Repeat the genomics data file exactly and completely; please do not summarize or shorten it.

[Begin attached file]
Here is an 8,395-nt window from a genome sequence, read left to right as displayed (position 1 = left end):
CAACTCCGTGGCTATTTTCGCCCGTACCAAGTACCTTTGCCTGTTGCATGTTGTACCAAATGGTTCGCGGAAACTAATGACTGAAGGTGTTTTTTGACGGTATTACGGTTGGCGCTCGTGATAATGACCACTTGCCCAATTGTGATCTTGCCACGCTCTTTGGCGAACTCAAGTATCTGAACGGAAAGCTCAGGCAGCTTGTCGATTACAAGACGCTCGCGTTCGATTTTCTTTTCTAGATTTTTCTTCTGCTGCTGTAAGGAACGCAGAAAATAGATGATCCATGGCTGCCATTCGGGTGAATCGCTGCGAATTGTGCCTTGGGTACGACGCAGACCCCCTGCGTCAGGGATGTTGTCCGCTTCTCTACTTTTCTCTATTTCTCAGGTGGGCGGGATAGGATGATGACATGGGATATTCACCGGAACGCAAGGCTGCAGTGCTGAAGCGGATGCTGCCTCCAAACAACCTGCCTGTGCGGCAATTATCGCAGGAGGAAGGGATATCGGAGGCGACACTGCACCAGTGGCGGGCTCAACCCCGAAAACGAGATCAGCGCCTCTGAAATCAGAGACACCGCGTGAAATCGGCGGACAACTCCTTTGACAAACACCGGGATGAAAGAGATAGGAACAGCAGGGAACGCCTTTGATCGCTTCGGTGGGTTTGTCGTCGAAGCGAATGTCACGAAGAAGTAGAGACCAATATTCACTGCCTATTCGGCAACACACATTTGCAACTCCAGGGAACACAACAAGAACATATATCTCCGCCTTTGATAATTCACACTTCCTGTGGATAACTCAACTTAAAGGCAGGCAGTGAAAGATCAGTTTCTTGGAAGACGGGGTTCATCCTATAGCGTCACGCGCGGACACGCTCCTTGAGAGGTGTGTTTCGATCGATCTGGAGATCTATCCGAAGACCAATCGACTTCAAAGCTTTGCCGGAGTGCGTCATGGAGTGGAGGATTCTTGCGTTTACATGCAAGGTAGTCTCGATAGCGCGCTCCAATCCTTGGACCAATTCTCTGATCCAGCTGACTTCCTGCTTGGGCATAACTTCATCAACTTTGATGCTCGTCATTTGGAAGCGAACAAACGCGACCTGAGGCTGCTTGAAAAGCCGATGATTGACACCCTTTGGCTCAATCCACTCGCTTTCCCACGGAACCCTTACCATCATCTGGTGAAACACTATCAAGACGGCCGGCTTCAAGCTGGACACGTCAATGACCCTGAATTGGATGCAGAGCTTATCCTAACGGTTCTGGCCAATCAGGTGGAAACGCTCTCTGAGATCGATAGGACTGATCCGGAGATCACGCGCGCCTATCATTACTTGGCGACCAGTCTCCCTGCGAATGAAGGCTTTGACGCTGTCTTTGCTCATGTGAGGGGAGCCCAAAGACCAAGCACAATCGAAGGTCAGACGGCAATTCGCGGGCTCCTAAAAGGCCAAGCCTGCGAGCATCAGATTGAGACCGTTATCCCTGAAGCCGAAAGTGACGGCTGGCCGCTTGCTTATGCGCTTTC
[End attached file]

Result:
Here is an 8,395-nt window from a genome sequence, read left to right as displayed (position 1 = left end):
CAACTCCGTGGCTATTTTCGCCCGTACCAAGTACCTTTGCCTGTTGCATGTTGTACCAAATGGTTCGCGGAAACTAATGACTGAAGGTGTTTTTTGACGGTATTACGGTTGGCGCTCGTGATAATGACCACTTGCCCAATTGTGATCTTGCCACGCTCTTTGGCGAACTCAAGTATCTGAACGGAAAGCTCAGGCAGCTTGTCGATTACAAGACGCTCGCGTTCGATTTTCTTTTCTAGATTTTTCTTCTGCTGCTGTAAGGAACGCAGAAAATAGATGATCCATGGCTGCCATTCGGGTGAATCGCTGCGAATTGTGCCTTGGGTACGACGCAGACCCCCTGCGTCAGGGATGTTGTCCGCTTCTCTACTTTTCTCTATTTCTCAGGTGGGCGGGATAGGATGATGACATGGGATATTCACCGGAACGCAAGGCTGCAGTGCTGAAGCGGATGCTGCCTCCAAACAACCTGCCTGTGCGGCAATTATCGCAGGAGGAAGGGATATCGGAGGCGACACTGCACCAGTGGCGGGCTCAACCCCGAAAACGAGATCAGCGCCTCTGAAATCAGAGACACCGCGTGAAATCGGCGGACAACTCCTTTGACAAACACCGGGATGAAAGAGATAGGAACAGCAGGGAACGCCTTTGATCGCTTCGGTGGGTTTGTCGTCGAAGCGAATGTCACGAAGAAGTAGAGACCAATATTCACTGCCTATTCGGCAACACACATTTGCAACTCCAGGGAACACAACAAGAACATATATCTCCGCCTTTGATAATTCACACTTCCTGTGGATAACTCAACTTAAAGGCAGGCAGTGAAAGATCAGTTTCTTGGAAGACGGGGTTCATCCTATAGCGTCACGCGCGGACACGCTCCTTGAGAGGTGTGTTTCGATCGATCTGGAGATCTATCCGAAGACCAATCGACTTCAAAGCTTTGCCGGAGTGCGTCATGGAGTGGAGGATTCTTGCGTTTACATGCAAGGTAGTCTCGATAGCGCGCTCCAATCCTTGGACCAATTCTCTGATCCAGCTGACTTCCTGCTTGGGCATAACTTCATCAACTTTGATGCTCGTCATTTGGAAGCGAACAAACGCGACCTGAGGCTGCTTGAAAAGCCGATGATTGACACCCTTTGGCTCAATCCACTCGCTTTCCCACGGAACCCTTACCATCATCTGGTGAAACACTATCAAGACGGCCGGCTTCAAGCTGGACACGTCAATGACCCTGAATTGGATGCAGAGCTTATCCTAACGGTTCTGGCCAATCAGGTGGAAACGCTCTCTGAGATCGATAGGACTGATCCGGAGATCACGCGCGCCTATCATTACTTGGCGACCAGTCTCCCTGCGAATGAAGGCTTTGACGCTGTCTTTGCTCATGTGAGGGGAGCCCAAAGACCAAGCACAATCGAAGGTCAGACGGCAATTCGCGGGCTCCTAAAAGGCCAAGCCTGCGAGCATCAGATTGAGACCGTTATCCCTGAAGCCGAAAGTGACGGCTGGCCGCTTGCTTATGCGCTTTC